On Tuesday former President Bill Clinton is coming to the windy city to appear at a campaign rally with Emanuel.
The event at the Chicago Cultural Center is expected to draw a great deal of attention, cash and support for the candidate. But Clinton's visit is also ratcheting up a lot of controversy among Democrats.
One of Emanuel's opponents in the mayoral race, former U.S. Senator Carol Moseley Braun, D-Ill., said Clinton should keep his influence out of the race, while former candidate, Congressman Danny Davis, D-Ill., begged Clinton to keep his distance. "Mr. President, don't come. Don't help Rahm." he said.
Davis loudly complained that by getting in the middle of the mayoral race, Clinton, who was once famously nicknamed "The First Black President" because of his connection with the African American community, is working against Chicago's African American community by funneling some of its votes to Emanuel instead of black candidates.
Davis issued a statement in December before he dropped out of the race warning the former President what could happen if he inserted himself into the race.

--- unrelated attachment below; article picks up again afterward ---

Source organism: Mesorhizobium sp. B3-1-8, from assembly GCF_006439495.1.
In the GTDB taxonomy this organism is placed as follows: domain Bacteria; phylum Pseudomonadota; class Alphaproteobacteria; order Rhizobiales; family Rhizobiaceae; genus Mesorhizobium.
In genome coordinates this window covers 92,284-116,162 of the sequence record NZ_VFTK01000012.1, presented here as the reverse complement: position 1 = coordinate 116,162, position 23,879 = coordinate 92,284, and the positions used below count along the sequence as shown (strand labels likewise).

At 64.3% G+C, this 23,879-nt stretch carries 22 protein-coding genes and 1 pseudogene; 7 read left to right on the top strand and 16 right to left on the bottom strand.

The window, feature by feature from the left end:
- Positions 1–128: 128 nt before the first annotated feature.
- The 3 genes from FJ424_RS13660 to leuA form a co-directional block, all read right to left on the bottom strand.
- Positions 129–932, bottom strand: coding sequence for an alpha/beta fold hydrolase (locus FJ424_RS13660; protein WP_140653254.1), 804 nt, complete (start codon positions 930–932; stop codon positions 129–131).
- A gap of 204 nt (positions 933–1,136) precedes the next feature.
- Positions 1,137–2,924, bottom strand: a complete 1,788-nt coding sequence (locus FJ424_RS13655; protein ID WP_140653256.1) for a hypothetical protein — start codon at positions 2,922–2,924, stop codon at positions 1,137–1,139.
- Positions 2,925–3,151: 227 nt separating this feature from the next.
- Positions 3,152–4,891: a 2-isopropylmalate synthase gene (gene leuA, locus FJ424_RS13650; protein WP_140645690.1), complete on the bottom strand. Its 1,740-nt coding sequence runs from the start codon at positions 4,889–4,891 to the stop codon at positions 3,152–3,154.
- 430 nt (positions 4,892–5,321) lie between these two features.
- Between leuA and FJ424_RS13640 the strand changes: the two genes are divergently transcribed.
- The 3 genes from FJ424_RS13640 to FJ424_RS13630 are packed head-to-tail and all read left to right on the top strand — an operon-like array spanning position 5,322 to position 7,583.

"The African American community has enjoyed a long and fruitful relationship with the Clintons, however it appears as though some of that relationship maybe fractured and perhaps even broken should former President Clinton come to town and participate overtly in efforts to thwart the legitimate political aspirations of Chicago's Black community."
Emanuel's campaign refuses to comment on the controversy and representatives for former President Clinton didn't immediately respond to a request for comment.
The Illinois Democratic Party is staying out of it. Spokesman Steve Brown says they're "staying neutral."
Chicago's top job is becoming available because longtime Mayor Richard Daley isn't running for re-election.
The well connected Emanuel was a senior aide in President Clinton's administration and is connected among top Democratic leaders. He's a former Congressman and former White House Chief of Staff to President Barack Obama.
Chicago voters go to the polls to elect a new mayor on February 22.